Culture

Fishermen lay their nets on the Mekong River close to the site of an approved dam site near Luang Prabang, Laos, on Feb. 8 2020.

In Laos, a Dubious Dam Threatens Luang Prabang

A hydroelectric project could force UNESCO to delist the spectacular World Heritage Site.

German infantrymen folllow a tank toward Moscow in the snow in, 1941 during Operation Barbarossa, Hitler's invasion of the Soviet Union. The image was published in. Signal, a magazine published by the German Third Reich. Art Media/Print Collector/Getty Images

Panzers, Beans, and Bullets

This wargame explains how Russia really stopped Hitler.

A Femen protester holds a placard reading "The Future is Feminist" at a demonstration in Paris on March 7.

Aux Armes, Citoyen·nes!

Gender-neutral terms have sparked an explosive battle over the future of the French language.

Palestinians in Gaza lift a banner protesting the killing of Eyad al-Hallaq and George Floyd.

How Israel Lost the Culture War

Defending the colonial project of occupation won’t work in a world where racial justice has gone mainstream.

iran-zarif-bolivia

Iran’s Hard-Liners Are Using a TV Thriller to Undermine Their Rivals

The Islamic Revolutionary Guard Corps-linked spy drama “Gando” is designed to discredit moderate politicians before the June election.

A mujra dancer on stage in Pakistan.

‘Showgirls of Pakistan’ Doesn’t Need Your Victim Narrative

In a new documentary about mujra dancers, Saad Khan escapes the Western documentary complex to give his subjects the chance to speak in their own words.

A still from Pacific Rim: The Black.

Small Stories in an Age of Giant Monsters

The new Netflix show “Pacific Rim: The Black” finally lives up to the franchise’s internationalist potential.

Everydays: The First 5000 Days by Beeple

It’s a $69 Million JPEG, but Is It Art?

Cryptocurrency and high art are cooking up magic beans together with nonfungible tokens.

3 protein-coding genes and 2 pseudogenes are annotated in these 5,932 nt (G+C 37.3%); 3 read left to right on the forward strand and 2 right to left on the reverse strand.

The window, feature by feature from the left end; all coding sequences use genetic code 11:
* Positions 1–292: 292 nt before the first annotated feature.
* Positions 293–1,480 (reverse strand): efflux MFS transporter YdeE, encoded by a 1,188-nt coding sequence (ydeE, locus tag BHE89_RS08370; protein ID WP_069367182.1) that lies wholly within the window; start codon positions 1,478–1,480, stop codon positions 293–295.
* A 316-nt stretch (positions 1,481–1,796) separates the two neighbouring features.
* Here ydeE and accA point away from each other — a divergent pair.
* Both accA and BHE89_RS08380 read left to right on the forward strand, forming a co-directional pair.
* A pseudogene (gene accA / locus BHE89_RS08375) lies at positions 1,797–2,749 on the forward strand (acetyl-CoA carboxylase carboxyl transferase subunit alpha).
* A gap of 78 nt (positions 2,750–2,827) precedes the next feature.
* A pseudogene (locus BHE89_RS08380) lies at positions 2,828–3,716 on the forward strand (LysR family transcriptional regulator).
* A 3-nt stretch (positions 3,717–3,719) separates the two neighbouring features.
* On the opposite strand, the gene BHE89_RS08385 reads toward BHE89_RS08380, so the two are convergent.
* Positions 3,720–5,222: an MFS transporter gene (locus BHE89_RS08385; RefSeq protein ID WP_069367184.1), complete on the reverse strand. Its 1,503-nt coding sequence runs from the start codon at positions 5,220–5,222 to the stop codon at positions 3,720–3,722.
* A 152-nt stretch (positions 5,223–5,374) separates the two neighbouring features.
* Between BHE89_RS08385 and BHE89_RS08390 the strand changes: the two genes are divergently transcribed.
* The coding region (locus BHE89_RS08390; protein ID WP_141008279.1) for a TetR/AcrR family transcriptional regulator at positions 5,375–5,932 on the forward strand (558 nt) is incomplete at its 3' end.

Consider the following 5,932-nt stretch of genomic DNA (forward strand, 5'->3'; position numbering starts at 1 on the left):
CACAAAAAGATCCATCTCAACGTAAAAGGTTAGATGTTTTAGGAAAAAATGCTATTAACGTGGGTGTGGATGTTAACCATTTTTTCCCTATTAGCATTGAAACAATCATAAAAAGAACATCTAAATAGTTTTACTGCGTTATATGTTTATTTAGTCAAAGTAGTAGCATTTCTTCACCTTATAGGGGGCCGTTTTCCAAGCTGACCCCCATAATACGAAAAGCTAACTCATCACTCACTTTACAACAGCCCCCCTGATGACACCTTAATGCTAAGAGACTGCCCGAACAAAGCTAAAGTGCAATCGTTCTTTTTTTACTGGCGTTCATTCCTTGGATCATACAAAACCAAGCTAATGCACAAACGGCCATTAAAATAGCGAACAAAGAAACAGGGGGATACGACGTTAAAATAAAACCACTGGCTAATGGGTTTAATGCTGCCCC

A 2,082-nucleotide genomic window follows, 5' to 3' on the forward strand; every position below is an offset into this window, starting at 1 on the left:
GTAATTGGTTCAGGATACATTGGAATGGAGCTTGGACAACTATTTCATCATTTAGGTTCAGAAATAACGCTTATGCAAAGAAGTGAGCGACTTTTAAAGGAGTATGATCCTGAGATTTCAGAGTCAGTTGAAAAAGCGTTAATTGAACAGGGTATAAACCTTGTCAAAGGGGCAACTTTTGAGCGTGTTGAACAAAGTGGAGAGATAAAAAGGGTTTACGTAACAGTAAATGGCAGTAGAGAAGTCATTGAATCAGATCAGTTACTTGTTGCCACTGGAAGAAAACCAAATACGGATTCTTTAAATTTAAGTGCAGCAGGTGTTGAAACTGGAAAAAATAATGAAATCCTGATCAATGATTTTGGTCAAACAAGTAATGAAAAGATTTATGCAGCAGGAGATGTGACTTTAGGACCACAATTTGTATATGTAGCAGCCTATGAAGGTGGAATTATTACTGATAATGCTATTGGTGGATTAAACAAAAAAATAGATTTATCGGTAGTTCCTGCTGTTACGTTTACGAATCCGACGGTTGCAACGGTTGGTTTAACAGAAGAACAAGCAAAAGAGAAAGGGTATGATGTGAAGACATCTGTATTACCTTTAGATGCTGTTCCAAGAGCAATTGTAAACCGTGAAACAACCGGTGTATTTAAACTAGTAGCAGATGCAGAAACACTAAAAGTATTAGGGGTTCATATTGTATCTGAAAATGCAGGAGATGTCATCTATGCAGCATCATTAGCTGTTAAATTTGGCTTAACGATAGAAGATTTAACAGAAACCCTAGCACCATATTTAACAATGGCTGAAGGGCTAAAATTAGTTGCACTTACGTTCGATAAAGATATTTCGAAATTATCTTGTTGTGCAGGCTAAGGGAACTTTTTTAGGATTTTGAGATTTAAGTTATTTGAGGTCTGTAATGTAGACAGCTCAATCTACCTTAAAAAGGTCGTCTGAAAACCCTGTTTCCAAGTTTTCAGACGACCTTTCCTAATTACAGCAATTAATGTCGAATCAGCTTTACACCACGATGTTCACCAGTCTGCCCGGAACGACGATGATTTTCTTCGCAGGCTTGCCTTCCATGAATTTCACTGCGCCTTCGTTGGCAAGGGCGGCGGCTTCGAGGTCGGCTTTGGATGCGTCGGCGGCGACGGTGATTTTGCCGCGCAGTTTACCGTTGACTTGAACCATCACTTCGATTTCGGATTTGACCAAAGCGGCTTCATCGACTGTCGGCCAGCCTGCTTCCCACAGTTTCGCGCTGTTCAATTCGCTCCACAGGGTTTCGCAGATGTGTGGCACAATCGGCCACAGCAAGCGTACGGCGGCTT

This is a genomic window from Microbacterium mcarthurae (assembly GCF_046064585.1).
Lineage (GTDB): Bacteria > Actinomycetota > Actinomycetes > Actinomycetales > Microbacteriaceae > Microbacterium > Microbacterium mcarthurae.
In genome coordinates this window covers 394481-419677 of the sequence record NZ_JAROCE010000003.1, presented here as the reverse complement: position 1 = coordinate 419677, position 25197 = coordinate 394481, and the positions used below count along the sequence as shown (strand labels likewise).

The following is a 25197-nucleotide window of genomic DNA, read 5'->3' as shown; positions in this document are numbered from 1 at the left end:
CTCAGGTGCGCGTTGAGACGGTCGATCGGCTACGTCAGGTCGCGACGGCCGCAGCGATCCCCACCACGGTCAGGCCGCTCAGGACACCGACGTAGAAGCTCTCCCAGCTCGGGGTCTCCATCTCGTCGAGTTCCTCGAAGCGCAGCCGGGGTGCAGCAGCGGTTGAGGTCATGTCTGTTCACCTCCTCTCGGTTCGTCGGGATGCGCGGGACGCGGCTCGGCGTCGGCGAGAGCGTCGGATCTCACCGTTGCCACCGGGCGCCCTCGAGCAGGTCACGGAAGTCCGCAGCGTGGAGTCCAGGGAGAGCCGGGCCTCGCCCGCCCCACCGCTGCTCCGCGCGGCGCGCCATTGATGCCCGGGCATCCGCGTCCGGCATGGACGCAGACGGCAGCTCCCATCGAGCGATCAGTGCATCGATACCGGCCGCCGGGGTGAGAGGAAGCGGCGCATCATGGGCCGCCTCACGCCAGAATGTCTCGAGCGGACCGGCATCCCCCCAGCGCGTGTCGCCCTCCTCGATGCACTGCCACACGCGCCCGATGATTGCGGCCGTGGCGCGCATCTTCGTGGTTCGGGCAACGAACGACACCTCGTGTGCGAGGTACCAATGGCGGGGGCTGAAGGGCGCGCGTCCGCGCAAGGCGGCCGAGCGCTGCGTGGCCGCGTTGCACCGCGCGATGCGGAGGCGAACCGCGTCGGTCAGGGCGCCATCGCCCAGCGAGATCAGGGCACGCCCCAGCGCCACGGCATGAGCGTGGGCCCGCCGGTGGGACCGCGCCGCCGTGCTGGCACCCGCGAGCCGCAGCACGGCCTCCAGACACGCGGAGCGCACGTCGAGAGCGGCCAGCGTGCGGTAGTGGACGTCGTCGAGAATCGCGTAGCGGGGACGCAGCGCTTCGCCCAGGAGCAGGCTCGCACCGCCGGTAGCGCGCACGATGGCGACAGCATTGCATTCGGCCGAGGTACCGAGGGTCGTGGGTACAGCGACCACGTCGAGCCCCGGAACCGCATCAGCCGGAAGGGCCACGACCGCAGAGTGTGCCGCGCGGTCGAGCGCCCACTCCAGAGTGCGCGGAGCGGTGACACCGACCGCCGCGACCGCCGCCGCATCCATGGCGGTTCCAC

People visit the Bund in Shanghai

Seeking Truth From Fiction

The provocative short stories in “Land of Big Numbers” offer a window into ordinary life in China with rich material from a reporter’s notebook.

A photo from the film Quo Vadis, Aida?

Oscar-Shortlisted Film Puts Bosnian Genocide on Silver Screen

“Quo Vadis, Aida?” could do for the Srebrenica massacre what “Schindler’s List” accomplished for the Holocaust.

Director Terry George talks to Rwandan President Paul Kagame

Paul Kagame Celebrated ‘Hotel Rwanda’—Until Its Hero Criticized Him

Rwanda’s president once welcomed the Hollywood film. His recent attacks on the movie and its protagonist show that his government cannot handle dissent.

A man browses jewelry through the window of a shop at the Grand Bazaar in Tehran on Feb. 12, 2020.

Prince of Persia

Tehran is cracking down on elite troublemakers—one influencer at a time.

Yeliz Guzel practices her musical instrument, the baglama—a kind of lute, in her one-room apartment in Mersin, Turkey, on Nov. 23, 2020.

Singing for Inclusivity in Turkey

Yeliz Guzel’s pride choir brought LGBTQ Turks together—but left her ostracized.

Paul Rusesabagina (C) is escorted by police officers at the Kicukiro Primary court in Kigali, Rwanda, on Sept.14, 2020.

When It Comes to Rwanda, Don’t Believe Everything You See in the Movies

Many Rwandans regard the protagonist of a Hollywood film as a terrorist, not a hero.

Linda Thomas-Greenfield

Our Top Weekend Reads

Linda Thomas-Greenfield’s journey from the Jim Crow South, why global celebrities are taking on Modi, and what the United States shouldn’t do about Myanmar’s coup.

Activists of the United Hindu Front hold pictures of Swedish climate activist Greta Thunberg and Barbadian singer Rihanna in New Delhi on Feb. 4.

Why Rihanna and Greta Thunberg Are Taking on India’s Modi

Global celebrities are helping Indians to fight their government’s crackdown on dissent.

People walk outside the BBC headquarters in Portland Place, London on July 2, 2020.

The United States Needs a BBC

The Beeb’s influence is rising stateside, revealing a hunger for nonpartisan news. America’s own networks should take note.

The UNESCO logo is seen at the organization’s headquarters in Paris on Oct. 12, 2017.

Biden Should Rejoin UNESCO—but Not Without Getting Something in Return

If it comes back, the United States can push the organization to focus more on initiatives that further the country’s foreign-policy goals.